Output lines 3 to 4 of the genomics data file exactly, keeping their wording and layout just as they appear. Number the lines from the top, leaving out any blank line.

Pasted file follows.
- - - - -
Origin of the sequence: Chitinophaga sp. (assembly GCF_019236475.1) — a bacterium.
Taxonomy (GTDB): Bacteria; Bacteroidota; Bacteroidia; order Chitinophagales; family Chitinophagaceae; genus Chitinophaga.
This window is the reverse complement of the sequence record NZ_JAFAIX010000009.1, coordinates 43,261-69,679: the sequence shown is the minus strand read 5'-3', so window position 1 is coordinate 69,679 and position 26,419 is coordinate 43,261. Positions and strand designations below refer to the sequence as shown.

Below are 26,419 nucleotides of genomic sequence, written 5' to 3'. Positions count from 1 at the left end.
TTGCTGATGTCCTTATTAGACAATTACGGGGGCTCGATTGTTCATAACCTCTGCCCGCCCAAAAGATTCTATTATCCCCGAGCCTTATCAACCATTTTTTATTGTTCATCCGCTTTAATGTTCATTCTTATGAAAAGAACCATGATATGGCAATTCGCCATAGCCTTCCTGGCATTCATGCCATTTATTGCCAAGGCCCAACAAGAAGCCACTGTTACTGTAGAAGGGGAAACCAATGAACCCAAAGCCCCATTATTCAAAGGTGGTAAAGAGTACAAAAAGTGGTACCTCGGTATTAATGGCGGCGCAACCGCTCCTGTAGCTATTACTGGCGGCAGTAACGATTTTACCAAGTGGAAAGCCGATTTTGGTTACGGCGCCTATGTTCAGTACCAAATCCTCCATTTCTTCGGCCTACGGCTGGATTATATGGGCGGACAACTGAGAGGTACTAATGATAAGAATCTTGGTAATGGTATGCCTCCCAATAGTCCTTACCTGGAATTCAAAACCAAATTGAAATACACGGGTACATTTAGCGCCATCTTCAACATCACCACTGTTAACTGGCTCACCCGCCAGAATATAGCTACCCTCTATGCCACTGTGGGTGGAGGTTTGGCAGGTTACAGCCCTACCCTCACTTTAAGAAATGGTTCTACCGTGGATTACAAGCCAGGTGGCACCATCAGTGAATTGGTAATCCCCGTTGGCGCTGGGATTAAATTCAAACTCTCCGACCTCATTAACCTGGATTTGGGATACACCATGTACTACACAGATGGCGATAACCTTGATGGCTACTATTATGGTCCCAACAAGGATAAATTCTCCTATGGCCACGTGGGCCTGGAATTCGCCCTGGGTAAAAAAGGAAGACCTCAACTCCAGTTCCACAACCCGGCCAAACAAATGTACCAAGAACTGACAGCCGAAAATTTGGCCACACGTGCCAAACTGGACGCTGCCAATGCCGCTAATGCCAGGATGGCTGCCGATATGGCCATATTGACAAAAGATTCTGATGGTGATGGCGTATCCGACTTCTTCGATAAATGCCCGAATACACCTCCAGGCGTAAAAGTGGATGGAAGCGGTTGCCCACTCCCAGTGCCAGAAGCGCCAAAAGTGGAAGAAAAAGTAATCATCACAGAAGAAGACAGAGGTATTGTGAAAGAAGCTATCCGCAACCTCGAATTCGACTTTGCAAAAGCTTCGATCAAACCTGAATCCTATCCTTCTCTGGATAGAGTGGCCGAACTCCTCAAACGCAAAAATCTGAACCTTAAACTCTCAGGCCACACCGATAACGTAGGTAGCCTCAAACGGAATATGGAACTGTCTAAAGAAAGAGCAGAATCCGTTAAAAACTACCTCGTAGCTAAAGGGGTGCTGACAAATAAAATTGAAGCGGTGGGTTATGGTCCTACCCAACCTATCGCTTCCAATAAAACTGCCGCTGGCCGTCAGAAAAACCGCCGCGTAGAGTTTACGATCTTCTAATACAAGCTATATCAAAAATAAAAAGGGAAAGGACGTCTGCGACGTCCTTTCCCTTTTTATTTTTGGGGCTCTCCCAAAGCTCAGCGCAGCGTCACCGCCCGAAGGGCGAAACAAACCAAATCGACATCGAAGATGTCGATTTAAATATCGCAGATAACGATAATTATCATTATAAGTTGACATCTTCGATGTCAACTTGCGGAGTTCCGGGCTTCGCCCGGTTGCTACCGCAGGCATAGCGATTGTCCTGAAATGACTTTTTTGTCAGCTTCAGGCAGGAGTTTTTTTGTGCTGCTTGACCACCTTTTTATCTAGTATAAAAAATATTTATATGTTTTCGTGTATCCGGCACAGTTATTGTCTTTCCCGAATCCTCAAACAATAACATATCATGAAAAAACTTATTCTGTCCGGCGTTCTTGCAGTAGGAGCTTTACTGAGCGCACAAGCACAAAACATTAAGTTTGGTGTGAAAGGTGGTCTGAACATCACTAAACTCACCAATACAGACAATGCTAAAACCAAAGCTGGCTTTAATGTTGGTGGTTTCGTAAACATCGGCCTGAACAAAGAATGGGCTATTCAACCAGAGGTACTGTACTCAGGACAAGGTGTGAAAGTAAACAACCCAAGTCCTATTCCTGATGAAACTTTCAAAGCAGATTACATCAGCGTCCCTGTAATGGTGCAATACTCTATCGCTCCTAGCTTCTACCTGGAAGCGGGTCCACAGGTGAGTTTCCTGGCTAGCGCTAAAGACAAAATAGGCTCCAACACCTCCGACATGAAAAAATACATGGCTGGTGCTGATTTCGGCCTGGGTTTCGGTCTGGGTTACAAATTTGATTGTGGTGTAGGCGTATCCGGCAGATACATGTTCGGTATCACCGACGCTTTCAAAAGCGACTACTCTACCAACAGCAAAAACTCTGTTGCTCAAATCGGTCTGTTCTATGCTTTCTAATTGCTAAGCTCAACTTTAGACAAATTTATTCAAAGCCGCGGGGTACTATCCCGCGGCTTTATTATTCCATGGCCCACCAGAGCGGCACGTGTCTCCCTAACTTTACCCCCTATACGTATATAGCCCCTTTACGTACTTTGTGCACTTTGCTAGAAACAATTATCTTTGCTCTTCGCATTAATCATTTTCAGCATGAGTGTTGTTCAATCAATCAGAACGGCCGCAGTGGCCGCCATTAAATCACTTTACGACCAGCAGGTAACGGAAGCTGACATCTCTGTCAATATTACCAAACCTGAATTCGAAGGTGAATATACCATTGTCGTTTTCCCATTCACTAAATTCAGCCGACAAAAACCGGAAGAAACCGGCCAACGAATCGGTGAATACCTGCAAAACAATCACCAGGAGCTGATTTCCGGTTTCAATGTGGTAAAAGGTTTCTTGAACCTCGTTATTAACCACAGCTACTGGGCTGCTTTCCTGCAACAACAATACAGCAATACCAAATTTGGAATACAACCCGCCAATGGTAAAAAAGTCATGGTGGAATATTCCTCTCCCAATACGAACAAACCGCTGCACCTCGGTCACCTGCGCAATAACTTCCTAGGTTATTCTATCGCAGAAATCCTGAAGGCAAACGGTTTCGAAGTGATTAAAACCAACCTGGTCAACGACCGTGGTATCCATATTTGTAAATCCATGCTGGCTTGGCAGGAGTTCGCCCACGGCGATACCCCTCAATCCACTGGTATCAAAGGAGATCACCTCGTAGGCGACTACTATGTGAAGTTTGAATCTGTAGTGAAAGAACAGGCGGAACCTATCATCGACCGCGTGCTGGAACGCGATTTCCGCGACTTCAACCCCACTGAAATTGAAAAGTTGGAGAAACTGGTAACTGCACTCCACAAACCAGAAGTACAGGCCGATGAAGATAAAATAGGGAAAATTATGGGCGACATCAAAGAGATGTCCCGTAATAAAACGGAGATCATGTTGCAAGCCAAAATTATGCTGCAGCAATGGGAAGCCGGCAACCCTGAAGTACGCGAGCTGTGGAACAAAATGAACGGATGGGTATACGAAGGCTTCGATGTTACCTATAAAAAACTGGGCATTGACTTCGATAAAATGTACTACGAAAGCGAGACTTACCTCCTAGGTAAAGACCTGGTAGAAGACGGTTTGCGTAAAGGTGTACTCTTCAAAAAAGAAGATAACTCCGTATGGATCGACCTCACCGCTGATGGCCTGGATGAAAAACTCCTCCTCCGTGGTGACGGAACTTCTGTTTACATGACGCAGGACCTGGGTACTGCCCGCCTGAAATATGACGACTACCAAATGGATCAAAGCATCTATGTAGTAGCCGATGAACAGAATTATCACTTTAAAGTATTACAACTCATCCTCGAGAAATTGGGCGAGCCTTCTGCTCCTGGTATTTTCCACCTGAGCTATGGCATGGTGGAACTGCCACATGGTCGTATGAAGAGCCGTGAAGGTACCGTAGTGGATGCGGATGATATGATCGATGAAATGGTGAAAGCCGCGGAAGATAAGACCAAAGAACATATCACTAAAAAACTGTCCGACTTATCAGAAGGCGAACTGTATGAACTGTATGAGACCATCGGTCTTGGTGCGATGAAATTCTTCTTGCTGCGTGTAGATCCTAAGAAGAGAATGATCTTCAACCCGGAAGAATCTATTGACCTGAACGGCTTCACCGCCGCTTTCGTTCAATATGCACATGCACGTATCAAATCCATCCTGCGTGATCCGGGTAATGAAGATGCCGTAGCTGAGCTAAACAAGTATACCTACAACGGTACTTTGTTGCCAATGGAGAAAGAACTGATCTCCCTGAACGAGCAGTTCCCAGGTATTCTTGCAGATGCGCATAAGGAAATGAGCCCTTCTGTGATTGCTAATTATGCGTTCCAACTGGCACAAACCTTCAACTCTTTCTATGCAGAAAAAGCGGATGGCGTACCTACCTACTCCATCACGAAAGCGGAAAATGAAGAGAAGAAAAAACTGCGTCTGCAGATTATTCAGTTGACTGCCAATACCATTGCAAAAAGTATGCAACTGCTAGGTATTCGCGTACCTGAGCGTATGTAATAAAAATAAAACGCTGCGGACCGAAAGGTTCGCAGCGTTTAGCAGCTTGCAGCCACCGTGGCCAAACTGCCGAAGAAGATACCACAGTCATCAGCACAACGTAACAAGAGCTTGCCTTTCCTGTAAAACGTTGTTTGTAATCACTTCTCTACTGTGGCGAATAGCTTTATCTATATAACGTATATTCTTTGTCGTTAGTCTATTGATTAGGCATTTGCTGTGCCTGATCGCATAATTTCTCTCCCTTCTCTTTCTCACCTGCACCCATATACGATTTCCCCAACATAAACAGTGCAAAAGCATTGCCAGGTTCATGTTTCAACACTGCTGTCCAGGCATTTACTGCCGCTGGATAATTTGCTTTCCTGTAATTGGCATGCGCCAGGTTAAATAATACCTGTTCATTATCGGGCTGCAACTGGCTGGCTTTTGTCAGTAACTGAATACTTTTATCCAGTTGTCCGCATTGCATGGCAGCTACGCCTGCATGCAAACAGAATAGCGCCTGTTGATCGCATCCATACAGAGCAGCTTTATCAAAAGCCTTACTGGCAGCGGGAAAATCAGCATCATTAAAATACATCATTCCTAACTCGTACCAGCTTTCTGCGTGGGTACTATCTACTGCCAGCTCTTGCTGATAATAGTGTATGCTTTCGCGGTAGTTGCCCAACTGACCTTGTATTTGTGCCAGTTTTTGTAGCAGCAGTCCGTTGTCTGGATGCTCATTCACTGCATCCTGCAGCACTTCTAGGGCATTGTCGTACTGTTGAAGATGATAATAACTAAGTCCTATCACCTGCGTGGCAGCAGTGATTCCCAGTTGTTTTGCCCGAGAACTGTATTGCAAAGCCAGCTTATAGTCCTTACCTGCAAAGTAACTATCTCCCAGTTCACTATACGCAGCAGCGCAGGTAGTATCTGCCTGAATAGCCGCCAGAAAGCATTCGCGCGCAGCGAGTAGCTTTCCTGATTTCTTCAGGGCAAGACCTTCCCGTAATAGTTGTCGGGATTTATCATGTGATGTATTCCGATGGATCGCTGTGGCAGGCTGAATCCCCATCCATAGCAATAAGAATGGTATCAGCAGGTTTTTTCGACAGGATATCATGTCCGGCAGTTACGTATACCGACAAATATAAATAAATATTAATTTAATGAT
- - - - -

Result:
This window is the reverse complement of the sequence record NZ_JAFAIX010000009.1, coordinates 43,261-69,679: the sequence shown is the minus strand read 5'-3', so window position 1 is coordinate 69,679 and position 26,419 is coordinate 43,261. Positions and strand designations below refer to the sequence as shown.

Below are 26,419 nucleotides of genomic sequence, written 5' to 3'. Positions count from 1 at the left end.